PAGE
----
But let’s return for a minute to the notion of the Bodhisattva, the always-returning guiding spirit who more or less sacrifices his own salvation (or, in Buddhist terms, complete enlightenment and deliverance from the world of appearances) for the seemingly futile and endless job of helping others to achieve their own enlightenment:
“There are a variety of different conceptions of the nature of a bodhisattva in Mahayana. According to some Mahayana sources a bodhisattva is someone on the path to full Buddhahood. Others speak of bodhisattvas renouncing Buddhahood. According to the Kun-bzang bla-ma’i zhal-lung, a bodhisattva can choose either of three paths to help sentient beings in the process of achieving buddhahood. They are:
- King-like Bodhisattva – one who aspires to become buddha as soon as possible and then help sentient beings in full fledge;
- Boatman-like Bodhisattva – one who aspires to achieve buddhahood along with other sentient beings and
- Shepherd-like Bodhisattva – one who aspires to delay buddhahood until all other sentient beings achieve buddhahood. Bodhisattvas like Avalokiteshvara, Shantideva among others are believed to fall in this category.
Tibetan doctrine (like Theravada, for different reasons) recognizes only the first of these…” (Wikipedia).
Further light may be shed on the task of the Bodhisattva by an understanding of the “vows” one must take to be such a helper. Interesting is that these vows also are different depending on which school one is part of.
“Asanga (circa 300 AD) delineated 18 major vows and forty-six minor vows.[see note] These Bodhisattva vows are still used by the Gelukpa and Kagyu traditions of Indo-Tibetan Buddhism. The eighteen major vows (as actions to be abandoned) are as follows:
- Praising oneself or belittling others due to attachment to receiving material offerings, praise and respect.
- Not giving material aid or (due to miserliness) not teaching the Dharma to those who are suffering and without a protector.
- Not listening to others’ apologies or striking others
- Abandoning the Mahayana by saying that Mahayana texts are not the words of Buddha or teaching what appears to be the Dharma but is not.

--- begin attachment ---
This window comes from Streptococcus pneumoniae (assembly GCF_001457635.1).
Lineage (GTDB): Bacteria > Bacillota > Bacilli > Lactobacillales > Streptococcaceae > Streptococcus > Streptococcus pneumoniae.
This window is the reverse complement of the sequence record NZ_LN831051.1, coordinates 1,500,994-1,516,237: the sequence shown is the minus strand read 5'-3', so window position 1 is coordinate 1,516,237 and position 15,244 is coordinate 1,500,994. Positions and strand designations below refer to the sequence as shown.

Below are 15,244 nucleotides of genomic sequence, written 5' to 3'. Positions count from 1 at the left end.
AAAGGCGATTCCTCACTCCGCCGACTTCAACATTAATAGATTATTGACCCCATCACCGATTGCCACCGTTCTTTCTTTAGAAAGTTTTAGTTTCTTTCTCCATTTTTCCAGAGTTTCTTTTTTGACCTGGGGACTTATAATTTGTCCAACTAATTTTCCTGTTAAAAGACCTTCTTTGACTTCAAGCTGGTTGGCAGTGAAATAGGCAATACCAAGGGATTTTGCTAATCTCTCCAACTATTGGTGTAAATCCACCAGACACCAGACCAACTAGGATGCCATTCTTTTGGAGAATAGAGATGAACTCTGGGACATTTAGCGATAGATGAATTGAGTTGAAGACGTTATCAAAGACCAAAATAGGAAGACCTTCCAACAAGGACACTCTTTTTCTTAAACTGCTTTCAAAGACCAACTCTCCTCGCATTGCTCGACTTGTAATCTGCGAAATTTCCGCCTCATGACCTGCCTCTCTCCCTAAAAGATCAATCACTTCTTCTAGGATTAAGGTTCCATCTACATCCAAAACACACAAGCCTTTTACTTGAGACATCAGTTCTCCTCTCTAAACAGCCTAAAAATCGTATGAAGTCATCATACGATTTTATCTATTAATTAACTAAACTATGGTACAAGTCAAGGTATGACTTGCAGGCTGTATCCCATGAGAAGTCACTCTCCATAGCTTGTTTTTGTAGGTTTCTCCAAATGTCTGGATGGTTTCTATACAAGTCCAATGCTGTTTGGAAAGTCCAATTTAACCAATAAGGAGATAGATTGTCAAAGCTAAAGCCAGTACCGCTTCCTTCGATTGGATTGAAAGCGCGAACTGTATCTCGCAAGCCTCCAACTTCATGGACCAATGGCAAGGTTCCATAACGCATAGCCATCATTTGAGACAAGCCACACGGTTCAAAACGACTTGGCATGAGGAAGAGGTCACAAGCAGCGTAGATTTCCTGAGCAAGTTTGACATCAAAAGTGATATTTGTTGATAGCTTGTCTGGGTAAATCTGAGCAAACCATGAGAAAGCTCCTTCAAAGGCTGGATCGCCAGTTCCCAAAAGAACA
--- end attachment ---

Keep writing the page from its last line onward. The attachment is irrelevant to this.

- Taking things belonging to Buddha, Dharma or Sangha.
- Abandoning the holy Dharma by saying that texts which teach the three vehicles are not the Buddha’s word.
- With anger depriving ordained ones of their robes, beating and imprisoning them or causing them to lose their ordination even if they have impure morality, for example, by saying that being ordained is useless.
- Committing any of the five extremely negative actions: (1) killing one’s mother, (2) killing one’s father, (3) killing an arhat, (4) intentionally drawing blood from a Buddha or (5) causing schism in the Sangha community by supporting and spreading sectarian views.
- Holding distorted views (which are contrary to the teaching of Buddha, such as denying the existence of the Three Jewels or the law of cause and effect etc.)
- Destroying towns, villages, cities or large areas by means such as fire, bombs, pollution or black magic.
- Teaching emptiness to those whose minds are unprepared.
- Causing those who have entered the Mahayana to turn away from working for the full enlightenment of Buddhahood and encouraging them to work merely for their own liberation from suffering.
- Causing others to abandon their Pratimoksha vows.
- Belittling the Śrāvaka or Pratyekabuddha vehicle (by holding and causing others to hold the view that these vehicles do not abandon attachment and other delusions).
- Falsely stating that oneself has realised profound emptiness and that if others meditate as one has, they will realize emptiness and become as great and as highly realized as oneself.